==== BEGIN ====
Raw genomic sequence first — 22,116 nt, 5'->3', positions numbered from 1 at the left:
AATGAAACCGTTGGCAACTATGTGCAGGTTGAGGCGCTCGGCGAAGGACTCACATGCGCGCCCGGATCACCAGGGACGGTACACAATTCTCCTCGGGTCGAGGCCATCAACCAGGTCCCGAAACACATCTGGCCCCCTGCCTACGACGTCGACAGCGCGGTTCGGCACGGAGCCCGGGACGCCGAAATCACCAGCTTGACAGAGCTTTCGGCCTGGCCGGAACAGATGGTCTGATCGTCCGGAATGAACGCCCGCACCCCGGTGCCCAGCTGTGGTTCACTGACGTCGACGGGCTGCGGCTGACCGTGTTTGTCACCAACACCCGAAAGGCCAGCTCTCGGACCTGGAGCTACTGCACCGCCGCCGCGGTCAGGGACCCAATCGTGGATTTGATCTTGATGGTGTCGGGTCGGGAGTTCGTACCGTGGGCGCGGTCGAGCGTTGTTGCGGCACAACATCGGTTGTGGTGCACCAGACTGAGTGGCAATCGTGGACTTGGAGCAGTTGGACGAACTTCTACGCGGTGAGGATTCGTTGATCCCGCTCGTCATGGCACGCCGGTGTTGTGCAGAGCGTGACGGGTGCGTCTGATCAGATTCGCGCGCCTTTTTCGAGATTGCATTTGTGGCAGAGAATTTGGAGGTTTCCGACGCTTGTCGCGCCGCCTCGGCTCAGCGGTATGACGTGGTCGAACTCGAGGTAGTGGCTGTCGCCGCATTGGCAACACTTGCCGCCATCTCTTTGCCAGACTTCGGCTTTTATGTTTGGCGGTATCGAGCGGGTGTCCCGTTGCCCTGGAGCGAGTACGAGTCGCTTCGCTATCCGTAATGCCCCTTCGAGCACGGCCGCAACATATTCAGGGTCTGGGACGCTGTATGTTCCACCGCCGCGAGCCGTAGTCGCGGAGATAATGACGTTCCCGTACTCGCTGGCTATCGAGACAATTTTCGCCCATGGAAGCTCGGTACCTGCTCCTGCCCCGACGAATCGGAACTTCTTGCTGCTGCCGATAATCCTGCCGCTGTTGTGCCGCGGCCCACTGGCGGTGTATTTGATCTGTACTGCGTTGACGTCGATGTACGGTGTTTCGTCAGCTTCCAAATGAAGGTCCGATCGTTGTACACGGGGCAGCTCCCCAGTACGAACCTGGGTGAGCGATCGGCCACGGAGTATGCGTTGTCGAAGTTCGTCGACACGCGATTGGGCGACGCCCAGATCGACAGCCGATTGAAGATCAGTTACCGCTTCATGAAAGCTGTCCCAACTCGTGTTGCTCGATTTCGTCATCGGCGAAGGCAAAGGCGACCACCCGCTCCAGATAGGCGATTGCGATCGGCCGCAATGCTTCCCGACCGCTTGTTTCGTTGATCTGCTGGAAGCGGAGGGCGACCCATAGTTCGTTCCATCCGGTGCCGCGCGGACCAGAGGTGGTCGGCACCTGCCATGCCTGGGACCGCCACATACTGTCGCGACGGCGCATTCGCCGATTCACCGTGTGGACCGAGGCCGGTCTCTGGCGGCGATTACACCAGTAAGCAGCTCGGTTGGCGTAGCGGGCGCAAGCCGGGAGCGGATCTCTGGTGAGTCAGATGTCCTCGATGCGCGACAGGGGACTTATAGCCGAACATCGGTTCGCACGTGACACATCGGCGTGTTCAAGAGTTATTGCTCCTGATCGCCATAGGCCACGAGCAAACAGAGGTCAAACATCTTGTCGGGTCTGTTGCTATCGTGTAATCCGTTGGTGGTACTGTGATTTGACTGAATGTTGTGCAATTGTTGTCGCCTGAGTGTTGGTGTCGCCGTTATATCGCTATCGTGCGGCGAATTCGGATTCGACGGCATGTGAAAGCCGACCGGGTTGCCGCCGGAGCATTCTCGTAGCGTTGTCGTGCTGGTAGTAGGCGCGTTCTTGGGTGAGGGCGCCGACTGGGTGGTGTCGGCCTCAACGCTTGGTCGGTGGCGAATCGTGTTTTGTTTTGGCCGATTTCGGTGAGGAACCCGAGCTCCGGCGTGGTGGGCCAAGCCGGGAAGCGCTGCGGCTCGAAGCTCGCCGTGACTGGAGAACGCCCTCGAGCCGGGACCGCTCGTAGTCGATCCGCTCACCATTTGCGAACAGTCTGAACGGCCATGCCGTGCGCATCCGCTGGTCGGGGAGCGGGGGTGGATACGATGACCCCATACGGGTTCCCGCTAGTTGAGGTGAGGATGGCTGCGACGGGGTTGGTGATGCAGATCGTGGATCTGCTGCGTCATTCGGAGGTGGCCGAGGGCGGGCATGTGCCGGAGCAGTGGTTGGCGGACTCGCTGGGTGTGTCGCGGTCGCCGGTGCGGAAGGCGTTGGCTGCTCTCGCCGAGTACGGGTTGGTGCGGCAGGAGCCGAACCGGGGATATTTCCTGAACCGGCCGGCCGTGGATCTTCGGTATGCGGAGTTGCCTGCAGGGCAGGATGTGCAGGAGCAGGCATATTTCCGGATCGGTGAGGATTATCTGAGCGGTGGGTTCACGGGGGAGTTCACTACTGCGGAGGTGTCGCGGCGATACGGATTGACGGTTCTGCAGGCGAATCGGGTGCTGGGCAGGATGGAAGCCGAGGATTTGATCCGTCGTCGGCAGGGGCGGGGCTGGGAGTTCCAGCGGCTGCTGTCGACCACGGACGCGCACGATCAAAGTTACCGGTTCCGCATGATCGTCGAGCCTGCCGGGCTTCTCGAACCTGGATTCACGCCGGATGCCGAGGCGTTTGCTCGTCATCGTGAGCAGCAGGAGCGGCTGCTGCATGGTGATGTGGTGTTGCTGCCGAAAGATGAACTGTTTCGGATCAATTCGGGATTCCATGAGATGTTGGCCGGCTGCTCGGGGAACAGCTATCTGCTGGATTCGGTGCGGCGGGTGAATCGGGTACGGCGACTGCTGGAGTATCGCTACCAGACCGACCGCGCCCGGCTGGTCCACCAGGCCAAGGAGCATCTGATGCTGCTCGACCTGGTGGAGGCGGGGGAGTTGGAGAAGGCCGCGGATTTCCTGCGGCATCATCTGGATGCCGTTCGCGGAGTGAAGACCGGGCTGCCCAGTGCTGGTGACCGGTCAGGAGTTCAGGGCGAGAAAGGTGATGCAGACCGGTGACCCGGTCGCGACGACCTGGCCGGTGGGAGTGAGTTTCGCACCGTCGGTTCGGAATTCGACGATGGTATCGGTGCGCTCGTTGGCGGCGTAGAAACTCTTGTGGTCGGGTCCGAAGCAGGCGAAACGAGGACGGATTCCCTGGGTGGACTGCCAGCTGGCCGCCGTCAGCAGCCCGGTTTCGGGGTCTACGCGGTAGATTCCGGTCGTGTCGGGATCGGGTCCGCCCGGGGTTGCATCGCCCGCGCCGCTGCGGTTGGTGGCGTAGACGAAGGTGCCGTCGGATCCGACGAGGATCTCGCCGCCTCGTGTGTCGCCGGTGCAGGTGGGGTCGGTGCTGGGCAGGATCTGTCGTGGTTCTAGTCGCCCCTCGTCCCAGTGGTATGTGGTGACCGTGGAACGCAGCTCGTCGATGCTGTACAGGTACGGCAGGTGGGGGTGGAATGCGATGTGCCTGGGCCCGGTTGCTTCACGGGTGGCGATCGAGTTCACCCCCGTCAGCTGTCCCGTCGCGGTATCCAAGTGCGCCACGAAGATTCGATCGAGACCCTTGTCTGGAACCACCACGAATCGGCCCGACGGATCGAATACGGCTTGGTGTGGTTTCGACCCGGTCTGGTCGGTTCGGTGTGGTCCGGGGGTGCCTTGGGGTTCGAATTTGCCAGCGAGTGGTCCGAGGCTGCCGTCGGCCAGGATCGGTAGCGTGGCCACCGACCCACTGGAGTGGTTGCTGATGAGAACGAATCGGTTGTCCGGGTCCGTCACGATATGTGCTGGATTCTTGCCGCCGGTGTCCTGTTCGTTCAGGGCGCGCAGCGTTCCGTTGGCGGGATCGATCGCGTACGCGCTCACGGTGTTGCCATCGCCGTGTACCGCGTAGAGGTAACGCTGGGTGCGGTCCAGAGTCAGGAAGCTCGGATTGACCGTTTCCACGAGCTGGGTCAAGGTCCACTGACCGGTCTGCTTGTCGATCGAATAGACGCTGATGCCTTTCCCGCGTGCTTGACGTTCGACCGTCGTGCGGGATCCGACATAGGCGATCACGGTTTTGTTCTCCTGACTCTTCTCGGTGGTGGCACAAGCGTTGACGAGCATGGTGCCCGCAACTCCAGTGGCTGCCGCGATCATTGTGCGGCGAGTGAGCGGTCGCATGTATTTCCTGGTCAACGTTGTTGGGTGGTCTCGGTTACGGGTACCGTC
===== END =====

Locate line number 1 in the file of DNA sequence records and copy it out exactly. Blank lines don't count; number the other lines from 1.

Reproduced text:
Raw genomic sequence first — 22,116 nt, 5'->3', positions numbered from 1 at the left: